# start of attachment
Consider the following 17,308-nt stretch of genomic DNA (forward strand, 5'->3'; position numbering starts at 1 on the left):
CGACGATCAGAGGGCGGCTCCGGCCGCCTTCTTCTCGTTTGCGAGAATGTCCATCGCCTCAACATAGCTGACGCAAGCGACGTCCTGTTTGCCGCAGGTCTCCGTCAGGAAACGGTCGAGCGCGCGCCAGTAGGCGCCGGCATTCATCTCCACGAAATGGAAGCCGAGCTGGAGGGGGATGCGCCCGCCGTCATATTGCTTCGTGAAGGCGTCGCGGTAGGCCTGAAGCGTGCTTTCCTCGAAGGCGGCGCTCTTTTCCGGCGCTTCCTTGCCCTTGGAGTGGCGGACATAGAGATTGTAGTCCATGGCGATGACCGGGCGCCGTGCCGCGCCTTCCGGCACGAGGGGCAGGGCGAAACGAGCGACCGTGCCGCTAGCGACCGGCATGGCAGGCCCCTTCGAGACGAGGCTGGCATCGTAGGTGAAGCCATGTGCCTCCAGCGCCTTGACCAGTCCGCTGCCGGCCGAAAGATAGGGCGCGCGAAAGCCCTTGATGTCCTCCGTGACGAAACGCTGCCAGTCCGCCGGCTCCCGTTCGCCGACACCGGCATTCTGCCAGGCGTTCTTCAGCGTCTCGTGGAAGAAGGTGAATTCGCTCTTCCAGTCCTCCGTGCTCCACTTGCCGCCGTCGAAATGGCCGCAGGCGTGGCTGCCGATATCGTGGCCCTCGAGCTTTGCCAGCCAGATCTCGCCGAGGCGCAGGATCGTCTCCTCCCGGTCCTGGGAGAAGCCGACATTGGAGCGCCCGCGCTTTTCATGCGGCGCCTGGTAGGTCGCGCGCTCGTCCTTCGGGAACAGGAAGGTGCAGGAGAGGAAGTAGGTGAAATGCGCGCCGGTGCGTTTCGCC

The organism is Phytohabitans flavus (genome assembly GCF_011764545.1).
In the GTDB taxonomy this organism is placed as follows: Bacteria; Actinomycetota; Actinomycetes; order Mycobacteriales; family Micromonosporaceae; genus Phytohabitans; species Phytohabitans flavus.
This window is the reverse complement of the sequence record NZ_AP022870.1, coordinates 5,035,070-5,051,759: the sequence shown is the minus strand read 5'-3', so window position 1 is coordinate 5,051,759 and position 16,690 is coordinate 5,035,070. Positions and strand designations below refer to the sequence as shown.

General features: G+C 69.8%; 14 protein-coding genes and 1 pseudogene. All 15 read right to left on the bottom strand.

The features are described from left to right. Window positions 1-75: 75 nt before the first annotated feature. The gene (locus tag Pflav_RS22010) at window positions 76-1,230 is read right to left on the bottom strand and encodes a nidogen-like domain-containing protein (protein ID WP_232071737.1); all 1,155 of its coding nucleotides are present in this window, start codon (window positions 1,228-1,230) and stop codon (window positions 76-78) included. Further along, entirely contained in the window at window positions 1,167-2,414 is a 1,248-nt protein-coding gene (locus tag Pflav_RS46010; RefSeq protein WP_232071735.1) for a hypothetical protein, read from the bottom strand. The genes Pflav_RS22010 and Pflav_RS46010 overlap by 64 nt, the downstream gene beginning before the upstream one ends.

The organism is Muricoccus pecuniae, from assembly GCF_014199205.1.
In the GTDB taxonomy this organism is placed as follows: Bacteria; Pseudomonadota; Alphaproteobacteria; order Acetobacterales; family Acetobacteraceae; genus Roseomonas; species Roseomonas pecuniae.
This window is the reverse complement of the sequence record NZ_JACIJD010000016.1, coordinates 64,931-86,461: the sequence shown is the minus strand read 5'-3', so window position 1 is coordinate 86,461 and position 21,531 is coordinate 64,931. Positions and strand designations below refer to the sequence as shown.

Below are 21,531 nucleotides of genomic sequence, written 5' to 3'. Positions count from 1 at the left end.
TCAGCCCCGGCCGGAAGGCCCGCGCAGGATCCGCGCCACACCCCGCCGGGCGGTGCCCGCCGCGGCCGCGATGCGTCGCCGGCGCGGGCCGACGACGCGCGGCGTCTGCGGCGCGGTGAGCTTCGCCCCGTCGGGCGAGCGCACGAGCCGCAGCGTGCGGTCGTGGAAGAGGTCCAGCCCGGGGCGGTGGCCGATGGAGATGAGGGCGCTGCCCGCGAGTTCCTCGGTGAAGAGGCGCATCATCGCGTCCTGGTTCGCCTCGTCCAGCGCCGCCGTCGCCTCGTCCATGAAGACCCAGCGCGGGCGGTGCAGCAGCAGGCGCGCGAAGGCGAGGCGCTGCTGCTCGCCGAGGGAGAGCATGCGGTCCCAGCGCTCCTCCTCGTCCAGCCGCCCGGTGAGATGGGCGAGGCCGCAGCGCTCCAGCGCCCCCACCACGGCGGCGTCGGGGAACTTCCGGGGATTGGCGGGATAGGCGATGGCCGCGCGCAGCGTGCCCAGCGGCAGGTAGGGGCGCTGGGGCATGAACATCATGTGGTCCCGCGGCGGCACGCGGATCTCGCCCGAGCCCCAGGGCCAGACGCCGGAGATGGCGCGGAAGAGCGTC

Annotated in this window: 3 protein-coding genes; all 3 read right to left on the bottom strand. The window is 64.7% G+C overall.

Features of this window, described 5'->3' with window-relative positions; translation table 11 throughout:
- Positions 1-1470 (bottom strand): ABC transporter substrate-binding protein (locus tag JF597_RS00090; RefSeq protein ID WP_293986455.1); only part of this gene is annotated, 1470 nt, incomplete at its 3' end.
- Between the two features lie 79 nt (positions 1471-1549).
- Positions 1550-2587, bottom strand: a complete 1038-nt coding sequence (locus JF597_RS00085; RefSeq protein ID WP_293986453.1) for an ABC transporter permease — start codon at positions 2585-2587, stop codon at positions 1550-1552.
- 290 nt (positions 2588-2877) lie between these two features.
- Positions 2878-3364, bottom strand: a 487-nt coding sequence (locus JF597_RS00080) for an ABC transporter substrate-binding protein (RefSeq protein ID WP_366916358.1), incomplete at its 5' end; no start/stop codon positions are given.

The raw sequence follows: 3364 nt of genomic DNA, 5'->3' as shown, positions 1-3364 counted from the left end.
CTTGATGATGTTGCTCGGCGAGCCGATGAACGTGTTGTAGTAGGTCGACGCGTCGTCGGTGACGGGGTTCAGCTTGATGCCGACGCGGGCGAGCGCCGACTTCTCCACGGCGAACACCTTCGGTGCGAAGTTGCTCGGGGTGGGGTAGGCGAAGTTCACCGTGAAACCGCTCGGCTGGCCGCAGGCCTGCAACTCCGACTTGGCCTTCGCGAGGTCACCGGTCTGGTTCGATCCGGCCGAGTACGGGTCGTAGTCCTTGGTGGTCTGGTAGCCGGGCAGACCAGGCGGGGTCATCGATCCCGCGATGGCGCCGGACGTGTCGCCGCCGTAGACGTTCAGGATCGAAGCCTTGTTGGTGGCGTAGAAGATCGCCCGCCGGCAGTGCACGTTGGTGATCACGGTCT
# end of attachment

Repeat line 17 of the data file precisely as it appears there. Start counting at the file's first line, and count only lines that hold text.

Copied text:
- Positions 1550-2587, bottom strand: a complete 1038-nt coding sequence (locus JF597_RS00085; RefSeq protein ID WP_293986453.1) for an ABC transporter permease — start codon at positions 2585-2587, stop codon at positions 1550-1552.